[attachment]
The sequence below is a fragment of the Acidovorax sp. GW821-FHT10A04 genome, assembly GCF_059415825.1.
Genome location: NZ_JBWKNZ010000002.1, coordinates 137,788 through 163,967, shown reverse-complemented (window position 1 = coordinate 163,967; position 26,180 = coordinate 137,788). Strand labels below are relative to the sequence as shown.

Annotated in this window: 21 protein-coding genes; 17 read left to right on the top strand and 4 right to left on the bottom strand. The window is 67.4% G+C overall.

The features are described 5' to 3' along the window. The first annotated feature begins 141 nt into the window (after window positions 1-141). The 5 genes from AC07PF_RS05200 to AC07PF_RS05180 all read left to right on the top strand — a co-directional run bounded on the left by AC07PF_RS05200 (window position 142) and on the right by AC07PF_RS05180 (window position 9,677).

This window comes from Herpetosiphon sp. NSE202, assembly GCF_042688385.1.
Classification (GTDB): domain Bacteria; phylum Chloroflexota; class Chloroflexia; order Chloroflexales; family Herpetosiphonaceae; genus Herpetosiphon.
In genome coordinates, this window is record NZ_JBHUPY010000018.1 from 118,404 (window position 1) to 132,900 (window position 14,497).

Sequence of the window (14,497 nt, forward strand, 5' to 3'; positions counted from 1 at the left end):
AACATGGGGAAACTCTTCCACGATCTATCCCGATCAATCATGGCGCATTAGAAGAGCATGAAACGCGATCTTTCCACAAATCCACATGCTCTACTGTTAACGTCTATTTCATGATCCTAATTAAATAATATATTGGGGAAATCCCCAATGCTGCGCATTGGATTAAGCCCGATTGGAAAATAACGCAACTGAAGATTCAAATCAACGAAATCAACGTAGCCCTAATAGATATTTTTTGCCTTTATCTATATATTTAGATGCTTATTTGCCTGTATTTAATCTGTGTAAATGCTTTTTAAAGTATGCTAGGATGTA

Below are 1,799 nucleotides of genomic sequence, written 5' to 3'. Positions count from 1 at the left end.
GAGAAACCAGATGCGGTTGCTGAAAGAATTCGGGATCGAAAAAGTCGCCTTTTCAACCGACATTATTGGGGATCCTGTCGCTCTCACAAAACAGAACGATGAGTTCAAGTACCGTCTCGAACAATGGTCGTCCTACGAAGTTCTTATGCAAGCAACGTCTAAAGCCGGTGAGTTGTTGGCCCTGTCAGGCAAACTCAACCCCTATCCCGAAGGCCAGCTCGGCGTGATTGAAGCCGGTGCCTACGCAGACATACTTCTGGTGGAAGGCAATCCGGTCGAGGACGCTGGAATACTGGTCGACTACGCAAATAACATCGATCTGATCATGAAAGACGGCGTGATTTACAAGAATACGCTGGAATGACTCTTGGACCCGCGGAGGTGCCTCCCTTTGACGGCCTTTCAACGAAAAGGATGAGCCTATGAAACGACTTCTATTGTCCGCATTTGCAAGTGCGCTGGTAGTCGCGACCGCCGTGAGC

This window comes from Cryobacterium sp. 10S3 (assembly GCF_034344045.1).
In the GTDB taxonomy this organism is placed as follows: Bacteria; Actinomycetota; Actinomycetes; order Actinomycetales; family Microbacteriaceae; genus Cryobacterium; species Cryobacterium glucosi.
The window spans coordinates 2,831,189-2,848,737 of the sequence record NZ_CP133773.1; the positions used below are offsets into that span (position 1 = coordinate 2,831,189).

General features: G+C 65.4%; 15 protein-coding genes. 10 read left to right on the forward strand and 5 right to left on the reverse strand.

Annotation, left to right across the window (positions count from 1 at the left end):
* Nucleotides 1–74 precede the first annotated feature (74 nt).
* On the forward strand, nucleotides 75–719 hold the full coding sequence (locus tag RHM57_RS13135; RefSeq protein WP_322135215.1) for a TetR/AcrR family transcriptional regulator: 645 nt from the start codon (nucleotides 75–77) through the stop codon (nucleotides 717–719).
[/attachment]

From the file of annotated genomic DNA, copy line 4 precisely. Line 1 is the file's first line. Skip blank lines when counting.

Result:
The features are described 5' to 3' along the window. The first annotated feature begins 141 nt into the window (after window positions 1-141). The 5 genes from AC07PF_RS05200 to AC07PF_RS05180 all read left to right on the top strand — a co-directional run bounded on the left by AC07PF_RS05200 (window position 142) and on the right by AC07PF_RS05180 (window position 9,677).